C has a few "core" data types called primitives these data types typically hold some sort of numerical value. The following are primitives:
float (real numbers)
double (real numbers)
The most used primitives are int, float, and char. Long and double are simply ints and floats respectively which allow a wider range of values.
Declaring a variable is easy. You first type the type of variable you want to declare, and then you give it an identifier (a name) which must start with a letter and may contain numbers and underscore characters as well. For example:
would declare an integer with the name x. You can now assign a value to x using the assignment operator =.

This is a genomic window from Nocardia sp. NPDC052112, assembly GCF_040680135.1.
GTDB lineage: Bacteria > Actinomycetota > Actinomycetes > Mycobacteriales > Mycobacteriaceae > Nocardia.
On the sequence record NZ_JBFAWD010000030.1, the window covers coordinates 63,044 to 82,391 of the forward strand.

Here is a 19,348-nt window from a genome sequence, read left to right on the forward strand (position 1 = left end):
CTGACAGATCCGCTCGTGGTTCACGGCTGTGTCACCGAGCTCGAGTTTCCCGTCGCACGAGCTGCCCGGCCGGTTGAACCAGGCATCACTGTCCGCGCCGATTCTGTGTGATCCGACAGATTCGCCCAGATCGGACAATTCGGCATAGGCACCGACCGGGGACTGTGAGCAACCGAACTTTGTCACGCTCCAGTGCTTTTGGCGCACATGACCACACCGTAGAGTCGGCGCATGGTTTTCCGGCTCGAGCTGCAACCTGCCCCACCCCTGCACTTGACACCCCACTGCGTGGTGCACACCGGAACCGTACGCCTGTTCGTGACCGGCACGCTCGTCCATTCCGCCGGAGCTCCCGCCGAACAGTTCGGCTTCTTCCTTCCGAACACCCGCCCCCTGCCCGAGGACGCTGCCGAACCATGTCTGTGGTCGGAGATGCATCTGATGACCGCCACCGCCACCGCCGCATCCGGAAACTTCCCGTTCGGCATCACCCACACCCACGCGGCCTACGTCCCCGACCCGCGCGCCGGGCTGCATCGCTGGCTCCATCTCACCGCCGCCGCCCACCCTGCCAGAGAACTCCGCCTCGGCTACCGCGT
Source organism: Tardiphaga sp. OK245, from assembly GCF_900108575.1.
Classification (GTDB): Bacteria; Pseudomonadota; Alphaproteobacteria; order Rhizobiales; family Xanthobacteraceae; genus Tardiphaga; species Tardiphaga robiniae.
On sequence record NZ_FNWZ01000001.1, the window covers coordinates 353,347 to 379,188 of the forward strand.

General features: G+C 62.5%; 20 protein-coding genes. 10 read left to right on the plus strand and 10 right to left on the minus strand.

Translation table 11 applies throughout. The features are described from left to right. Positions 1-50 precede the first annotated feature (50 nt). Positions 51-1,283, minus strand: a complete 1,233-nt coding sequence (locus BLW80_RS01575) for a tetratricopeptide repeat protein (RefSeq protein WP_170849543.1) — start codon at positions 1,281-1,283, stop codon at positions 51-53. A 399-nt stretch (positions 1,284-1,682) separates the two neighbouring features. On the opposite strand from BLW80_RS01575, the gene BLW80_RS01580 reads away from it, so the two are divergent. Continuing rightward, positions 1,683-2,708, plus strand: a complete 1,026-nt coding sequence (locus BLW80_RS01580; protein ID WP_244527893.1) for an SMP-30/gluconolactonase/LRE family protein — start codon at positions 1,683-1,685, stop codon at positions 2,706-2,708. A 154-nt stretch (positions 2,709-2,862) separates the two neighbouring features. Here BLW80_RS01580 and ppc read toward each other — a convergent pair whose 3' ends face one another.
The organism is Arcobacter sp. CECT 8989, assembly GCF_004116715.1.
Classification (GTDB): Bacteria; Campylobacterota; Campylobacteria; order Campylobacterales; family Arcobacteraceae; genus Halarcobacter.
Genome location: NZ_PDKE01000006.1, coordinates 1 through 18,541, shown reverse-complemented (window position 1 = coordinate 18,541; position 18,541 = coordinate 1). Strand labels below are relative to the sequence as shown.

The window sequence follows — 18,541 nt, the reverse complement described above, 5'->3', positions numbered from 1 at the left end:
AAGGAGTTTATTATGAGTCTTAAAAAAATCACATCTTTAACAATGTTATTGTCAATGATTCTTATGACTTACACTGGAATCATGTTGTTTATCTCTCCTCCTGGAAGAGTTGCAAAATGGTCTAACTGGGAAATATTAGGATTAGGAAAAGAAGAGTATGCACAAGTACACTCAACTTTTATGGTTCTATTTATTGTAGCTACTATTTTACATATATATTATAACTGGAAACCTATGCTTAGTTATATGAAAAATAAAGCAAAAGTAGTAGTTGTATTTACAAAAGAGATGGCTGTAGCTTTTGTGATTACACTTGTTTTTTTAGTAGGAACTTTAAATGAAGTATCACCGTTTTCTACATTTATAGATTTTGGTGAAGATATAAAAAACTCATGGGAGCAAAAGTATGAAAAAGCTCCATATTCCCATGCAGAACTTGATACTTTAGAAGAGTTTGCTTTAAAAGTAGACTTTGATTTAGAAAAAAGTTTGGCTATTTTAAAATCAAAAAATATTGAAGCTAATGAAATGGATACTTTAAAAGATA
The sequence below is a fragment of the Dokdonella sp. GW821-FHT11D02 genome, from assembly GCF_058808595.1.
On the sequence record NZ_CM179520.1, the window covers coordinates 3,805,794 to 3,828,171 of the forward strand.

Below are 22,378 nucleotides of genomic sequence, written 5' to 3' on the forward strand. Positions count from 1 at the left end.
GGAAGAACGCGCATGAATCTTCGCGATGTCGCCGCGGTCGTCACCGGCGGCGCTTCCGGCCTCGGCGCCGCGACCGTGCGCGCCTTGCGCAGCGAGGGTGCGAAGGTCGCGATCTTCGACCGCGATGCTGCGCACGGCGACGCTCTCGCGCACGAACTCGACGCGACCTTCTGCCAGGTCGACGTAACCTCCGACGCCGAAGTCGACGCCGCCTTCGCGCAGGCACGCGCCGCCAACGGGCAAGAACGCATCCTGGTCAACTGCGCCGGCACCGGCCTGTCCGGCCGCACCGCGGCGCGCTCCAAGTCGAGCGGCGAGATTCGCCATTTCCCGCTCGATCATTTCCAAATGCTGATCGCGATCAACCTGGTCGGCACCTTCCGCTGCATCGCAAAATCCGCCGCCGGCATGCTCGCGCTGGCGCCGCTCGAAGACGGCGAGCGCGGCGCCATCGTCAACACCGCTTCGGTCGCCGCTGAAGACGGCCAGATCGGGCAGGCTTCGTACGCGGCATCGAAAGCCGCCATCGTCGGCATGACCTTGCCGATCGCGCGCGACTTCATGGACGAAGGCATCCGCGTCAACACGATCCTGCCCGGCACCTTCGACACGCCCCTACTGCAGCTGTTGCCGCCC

This would store a value of 5 in x. It is also possible to combine declaration and assignment in one line.
is also acceptable. floats are declared in the same way.
however, attempting something like:
would cause an error, because 3.14 is not an integer.
Declaring characters is done in the same way, however, assignment is slightly different.
This would declare a character and hold the character 'f' in it.
Every character has its own unique code to identify it. Given the 256 standard characters, these codes are called ASCII codes and each ASCII character has its own. In C, when you store a character in a variable, you are actually storing the value of its ASCII code. When you want to specify that you're talking about a character, you must put it between apostrophes.
Next time, I'll talk about modifying the contents of variables and displaying their contents using printf();